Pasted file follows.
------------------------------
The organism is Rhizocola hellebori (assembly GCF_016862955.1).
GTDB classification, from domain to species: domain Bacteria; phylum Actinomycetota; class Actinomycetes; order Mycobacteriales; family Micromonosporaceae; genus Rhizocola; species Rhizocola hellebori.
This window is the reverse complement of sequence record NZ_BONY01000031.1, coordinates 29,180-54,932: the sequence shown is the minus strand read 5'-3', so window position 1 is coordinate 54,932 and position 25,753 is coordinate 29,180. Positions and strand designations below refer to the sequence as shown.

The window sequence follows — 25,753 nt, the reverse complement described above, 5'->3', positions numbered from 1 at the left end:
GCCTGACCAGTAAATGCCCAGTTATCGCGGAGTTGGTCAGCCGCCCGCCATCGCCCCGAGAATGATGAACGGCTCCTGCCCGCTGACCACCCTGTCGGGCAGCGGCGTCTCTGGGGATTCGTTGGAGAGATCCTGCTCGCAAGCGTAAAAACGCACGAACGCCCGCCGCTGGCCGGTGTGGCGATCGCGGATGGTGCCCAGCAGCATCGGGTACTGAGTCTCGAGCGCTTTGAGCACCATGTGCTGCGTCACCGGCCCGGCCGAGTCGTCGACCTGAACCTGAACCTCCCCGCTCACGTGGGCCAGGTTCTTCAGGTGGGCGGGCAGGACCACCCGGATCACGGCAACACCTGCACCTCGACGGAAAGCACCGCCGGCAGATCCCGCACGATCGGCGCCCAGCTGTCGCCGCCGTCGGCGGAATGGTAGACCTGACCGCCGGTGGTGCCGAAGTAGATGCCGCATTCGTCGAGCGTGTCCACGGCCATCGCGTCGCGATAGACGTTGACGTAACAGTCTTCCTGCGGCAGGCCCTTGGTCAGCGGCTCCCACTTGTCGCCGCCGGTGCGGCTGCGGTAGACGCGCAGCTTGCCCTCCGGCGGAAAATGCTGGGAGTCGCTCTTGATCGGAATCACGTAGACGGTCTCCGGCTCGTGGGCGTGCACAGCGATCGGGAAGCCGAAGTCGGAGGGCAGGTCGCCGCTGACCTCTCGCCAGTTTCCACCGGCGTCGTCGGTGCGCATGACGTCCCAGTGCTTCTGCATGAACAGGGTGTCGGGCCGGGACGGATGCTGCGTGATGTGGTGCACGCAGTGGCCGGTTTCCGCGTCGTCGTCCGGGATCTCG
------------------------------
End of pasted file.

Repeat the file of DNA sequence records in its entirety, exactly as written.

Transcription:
The organism is Rhizocola hellebori (assembly GCF_016862955.1).
GTDB classification, from domain to species: domain Bacteria; phylum Actinomycetota; class Actinomycetes; order Mycobacteriales; family Micromonosporaceae; genus Rhizocola; species Rhizocola hellebori.
This window is the reverse complement of sequence record NZ_BONY01000031.1, coordinates 29,180-54,932: the sequence shown is the minus strand read 5'-3', so window position 1 is coordinate 54,932 and position 25,753 is coordinate 29,180. Positions and strand designations below refer to the sequence as shown.

The window sequence follows — 25,753 nt, the reverse complement described above, 5'->3', positions numbered from 1 at the left end:
GCCTGACCAGTAAATGCCCAGTTATCGCGGAGTTGGTCAGCCGCCCGCCATCGCCCCGAGAATGATGAACGGCTCCTGCCCGCTGACCACCCTGTCGGGCAGCGGCGTCTCTGGGGATTCGTTGGAGAGATCCTGCTCGCAAGCGTAAAAACGCACGAACGCCCGCCGCTGGCCGGTGTGGCGATCGCGGATGGTGCCCAGCAGCATCGGGTACTGAGTCTCGAGCGCTTTGAGCACCATGTGCTGCGTCACCGGCCCGGCCGAGTCGTCGACCTGAACCTGAACCTCCCCGCTCACGTGGGCCAGGTTCTTCAGGTGGGCGGGCAGGACCACCCGGATCACGGCAACACCTGCACCTCGACGGAAAGCACCGCCGGCAGATCCCGCACGATCGGCGCCCAGCTGTCGCCGCCGTCGGCGGAATGGTAGACCTGACCGCCGGTGGTGCCGAAGTAGATGCCGCATTCGTCGAGCGTGTCCACGGCCATCGCGTCGCGATAGACGTTGACGTAACAGTCTTCCTGCGGCAGGCCCTTGGTCAGCGGCTCCCACTTGTCGCCGCCGGTGCGGCTGCGGTAGACGCGCAGCTTGCCCTCCGGCGGAAAATGCTGGGAGTCGCTCTTGATCGGAATCACGTAGACGGTCTCCGGCTCGTGGGCGTGCACAGCGATCGGGAAGCCGAAGTCGGAGGGCAGGTCGCCGCTGACCTCTCGCCAGTTTCCACCGGCGTCGTCGGTGCGCATGACGTCCCAGTGCTTCTGCATGAACAGGGTGTCGGGCCGGGACGGATGCTGCGTGATGTGGTGCACGCAGTGGCCGGTTTCCGCGTCGTCGTCCGGGATCTCG